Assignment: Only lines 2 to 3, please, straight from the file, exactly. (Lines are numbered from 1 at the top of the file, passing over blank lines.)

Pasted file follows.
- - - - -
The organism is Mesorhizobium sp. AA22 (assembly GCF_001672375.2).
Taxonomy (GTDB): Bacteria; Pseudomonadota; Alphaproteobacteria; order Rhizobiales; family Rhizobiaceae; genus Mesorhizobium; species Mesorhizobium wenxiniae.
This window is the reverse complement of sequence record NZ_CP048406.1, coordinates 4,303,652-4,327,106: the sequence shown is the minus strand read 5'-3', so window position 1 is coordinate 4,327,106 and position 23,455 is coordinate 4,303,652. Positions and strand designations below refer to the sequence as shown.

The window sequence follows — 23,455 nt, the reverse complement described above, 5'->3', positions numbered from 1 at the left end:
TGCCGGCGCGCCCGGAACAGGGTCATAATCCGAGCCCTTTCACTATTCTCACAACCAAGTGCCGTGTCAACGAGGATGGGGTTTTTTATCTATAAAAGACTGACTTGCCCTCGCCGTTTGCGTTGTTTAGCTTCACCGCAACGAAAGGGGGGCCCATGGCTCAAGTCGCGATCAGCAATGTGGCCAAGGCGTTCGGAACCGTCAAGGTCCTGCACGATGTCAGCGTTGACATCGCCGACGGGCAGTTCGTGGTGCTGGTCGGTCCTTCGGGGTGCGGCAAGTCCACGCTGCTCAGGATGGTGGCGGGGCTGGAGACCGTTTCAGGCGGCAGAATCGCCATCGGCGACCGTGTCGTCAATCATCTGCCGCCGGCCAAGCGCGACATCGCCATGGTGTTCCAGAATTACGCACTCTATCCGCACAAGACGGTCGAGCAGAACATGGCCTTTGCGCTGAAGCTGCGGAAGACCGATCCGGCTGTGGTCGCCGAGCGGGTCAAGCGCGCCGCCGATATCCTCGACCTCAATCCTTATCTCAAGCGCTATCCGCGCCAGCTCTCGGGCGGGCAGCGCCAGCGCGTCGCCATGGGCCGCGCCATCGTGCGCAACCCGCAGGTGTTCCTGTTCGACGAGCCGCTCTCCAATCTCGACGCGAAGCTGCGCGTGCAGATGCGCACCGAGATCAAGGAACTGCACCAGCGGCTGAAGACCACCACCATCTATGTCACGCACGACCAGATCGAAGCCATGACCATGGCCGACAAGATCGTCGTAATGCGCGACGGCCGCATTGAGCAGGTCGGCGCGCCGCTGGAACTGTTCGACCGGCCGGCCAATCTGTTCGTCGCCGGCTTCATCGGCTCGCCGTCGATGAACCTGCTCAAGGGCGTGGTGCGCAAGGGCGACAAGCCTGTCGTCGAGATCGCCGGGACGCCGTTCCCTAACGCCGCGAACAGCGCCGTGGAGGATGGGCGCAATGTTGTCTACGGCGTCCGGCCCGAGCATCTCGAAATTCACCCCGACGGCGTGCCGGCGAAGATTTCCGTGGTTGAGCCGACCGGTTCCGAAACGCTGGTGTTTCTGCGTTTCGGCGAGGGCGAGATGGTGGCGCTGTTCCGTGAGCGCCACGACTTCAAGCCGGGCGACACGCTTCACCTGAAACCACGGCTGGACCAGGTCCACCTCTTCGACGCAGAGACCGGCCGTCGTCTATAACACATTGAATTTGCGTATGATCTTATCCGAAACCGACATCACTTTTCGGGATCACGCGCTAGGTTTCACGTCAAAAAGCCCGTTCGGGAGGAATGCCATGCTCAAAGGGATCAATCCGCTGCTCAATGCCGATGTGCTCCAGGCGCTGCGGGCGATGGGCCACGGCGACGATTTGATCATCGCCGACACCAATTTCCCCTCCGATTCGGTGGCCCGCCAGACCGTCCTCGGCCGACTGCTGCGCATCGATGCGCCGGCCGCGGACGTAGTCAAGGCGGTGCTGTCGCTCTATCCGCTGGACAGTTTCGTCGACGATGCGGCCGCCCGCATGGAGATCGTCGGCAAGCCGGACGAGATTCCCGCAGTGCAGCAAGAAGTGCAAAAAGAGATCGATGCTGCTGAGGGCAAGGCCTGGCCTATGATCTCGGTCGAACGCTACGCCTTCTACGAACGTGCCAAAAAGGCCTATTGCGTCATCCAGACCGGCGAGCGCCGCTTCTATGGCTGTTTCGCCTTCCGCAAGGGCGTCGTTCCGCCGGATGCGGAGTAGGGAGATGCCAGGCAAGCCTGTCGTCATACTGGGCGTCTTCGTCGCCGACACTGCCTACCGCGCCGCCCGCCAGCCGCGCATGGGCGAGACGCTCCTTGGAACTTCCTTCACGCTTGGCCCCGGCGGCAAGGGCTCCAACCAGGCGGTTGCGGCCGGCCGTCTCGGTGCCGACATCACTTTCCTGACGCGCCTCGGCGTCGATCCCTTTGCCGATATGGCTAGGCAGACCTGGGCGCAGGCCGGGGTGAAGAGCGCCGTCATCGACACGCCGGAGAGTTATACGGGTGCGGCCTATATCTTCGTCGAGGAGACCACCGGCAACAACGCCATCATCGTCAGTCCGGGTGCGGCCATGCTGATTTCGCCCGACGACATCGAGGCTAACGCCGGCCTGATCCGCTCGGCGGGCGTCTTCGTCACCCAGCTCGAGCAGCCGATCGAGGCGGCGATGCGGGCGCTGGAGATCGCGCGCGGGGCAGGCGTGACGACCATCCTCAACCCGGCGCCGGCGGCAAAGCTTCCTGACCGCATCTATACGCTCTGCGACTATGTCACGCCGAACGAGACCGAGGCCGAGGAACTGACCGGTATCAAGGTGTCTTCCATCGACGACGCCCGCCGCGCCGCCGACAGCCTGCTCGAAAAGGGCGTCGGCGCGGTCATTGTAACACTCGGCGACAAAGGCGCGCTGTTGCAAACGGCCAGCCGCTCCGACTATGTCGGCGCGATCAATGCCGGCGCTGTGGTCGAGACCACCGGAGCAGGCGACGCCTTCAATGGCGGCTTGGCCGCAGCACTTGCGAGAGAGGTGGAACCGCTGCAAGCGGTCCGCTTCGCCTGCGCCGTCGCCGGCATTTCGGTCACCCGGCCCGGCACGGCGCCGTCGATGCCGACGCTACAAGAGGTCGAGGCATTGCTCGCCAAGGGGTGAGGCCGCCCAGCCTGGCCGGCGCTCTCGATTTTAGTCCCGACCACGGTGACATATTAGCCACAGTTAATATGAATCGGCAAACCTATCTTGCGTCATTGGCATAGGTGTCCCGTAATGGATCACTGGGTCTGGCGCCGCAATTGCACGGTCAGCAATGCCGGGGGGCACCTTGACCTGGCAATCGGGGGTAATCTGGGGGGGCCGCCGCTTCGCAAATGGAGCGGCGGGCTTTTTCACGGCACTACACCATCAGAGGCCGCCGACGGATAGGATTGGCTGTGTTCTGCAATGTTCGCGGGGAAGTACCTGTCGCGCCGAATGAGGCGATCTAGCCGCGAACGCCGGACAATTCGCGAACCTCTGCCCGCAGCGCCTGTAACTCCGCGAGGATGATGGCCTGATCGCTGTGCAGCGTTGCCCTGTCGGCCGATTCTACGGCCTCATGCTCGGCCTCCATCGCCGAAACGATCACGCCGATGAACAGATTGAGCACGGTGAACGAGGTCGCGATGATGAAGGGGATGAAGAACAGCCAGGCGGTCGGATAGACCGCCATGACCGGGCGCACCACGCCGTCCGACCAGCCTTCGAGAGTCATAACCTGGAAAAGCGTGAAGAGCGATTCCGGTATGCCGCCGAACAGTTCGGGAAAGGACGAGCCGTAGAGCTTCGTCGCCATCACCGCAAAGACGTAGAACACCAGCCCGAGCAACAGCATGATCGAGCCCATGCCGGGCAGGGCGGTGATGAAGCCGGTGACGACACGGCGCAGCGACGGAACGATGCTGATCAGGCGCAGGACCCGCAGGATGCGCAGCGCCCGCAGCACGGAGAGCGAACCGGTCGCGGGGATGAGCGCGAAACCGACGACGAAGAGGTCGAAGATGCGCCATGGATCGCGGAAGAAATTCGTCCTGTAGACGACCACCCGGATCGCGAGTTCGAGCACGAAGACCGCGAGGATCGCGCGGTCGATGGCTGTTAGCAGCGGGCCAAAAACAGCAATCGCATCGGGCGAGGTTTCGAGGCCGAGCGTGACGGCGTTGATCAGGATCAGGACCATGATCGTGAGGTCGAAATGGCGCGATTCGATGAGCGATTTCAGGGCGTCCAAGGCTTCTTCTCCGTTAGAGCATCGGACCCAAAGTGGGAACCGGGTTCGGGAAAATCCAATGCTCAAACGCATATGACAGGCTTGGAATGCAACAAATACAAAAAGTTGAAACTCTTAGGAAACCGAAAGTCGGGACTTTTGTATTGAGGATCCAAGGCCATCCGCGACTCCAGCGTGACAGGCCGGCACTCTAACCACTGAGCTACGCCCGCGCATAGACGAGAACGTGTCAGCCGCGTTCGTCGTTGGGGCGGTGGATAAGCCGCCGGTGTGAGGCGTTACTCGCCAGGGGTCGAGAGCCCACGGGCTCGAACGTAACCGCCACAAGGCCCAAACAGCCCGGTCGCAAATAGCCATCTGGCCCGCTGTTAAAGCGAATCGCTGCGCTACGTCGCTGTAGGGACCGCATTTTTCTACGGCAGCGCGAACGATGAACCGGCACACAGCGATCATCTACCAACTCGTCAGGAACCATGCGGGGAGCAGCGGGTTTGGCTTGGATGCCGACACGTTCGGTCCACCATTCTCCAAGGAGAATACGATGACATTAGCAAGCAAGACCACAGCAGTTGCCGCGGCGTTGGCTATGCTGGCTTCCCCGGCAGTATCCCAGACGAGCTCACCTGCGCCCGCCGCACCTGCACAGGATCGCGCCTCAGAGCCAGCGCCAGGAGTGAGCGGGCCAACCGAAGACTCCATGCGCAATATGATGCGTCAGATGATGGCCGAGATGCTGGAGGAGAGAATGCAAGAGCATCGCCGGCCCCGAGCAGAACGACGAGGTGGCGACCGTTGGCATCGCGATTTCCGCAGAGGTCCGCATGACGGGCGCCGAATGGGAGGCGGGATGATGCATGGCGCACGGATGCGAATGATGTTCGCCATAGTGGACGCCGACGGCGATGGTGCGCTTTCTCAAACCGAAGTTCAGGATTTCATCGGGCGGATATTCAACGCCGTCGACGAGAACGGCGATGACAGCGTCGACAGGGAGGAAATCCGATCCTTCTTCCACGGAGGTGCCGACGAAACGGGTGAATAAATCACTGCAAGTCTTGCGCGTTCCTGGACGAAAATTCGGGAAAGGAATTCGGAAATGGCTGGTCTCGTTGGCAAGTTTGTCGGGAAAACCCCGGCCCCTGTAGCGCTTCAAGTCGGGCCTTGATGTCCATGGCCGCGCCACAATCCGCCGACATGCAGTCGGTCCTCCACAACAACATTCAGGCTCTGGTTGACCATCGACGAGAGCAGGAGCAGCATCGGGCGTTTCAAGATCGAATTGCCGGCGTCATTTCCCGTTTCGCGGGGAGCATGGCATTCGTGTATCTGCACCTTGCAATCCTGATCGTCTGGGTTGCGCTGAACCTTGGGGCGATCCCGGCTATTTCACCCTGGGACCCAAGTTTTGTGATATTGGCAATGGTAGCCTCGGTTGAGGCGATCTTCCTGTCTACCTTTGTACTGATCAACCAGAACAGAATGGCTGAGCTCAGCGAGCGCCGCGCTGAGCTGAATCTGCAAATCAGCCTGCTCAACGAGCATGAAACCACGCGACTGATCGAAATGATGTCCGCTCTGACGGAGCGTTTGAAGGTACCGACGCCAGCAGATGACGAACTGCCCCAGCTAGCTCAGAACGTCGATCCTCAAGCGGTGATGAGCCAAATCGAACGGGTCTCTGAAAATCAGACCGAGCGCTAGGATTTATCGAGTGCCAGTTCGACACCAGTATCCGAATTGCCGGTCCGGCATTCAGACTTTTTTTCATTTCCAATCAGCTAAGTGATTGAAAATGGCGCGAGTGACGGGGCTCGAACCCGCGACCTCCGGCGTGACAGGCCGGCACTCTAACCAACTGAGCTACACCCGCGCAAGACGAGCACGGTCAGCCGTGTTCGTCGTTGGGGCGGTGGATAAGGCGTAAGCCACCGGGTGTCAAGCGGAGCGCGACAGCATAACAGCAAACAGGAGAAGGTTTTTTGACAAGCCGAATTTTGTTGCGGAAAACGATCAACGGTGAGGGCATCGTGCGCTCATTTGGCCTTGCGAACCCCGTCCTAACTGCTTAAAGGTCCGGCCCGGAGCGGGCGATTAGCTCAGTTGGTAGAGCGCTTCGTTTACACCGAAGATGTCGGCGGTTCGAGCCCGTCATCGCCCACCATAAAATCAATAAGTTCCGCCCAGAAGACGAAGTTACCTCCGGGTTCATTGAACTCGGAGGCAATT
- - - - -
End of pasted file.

Taxonomy (GTDB): Bacteria; Pseudomonadota; Alphaproteobacteria; order Rhizobiales; family Rhizobiaceae; genus Mesorhizobium; species Mesorhizobium wenxiniae.
This window is the reverse complement of sequence record NZ_CP048406.1, coordinates 4,303,652-4,327,106: the sequence shown is the minus strand read 5'-3', so window position 1 is coordinate 4,327,106 and position 23,455 is coordinate 4,303,652. Positions and strand designations below refer to the sequence as shown.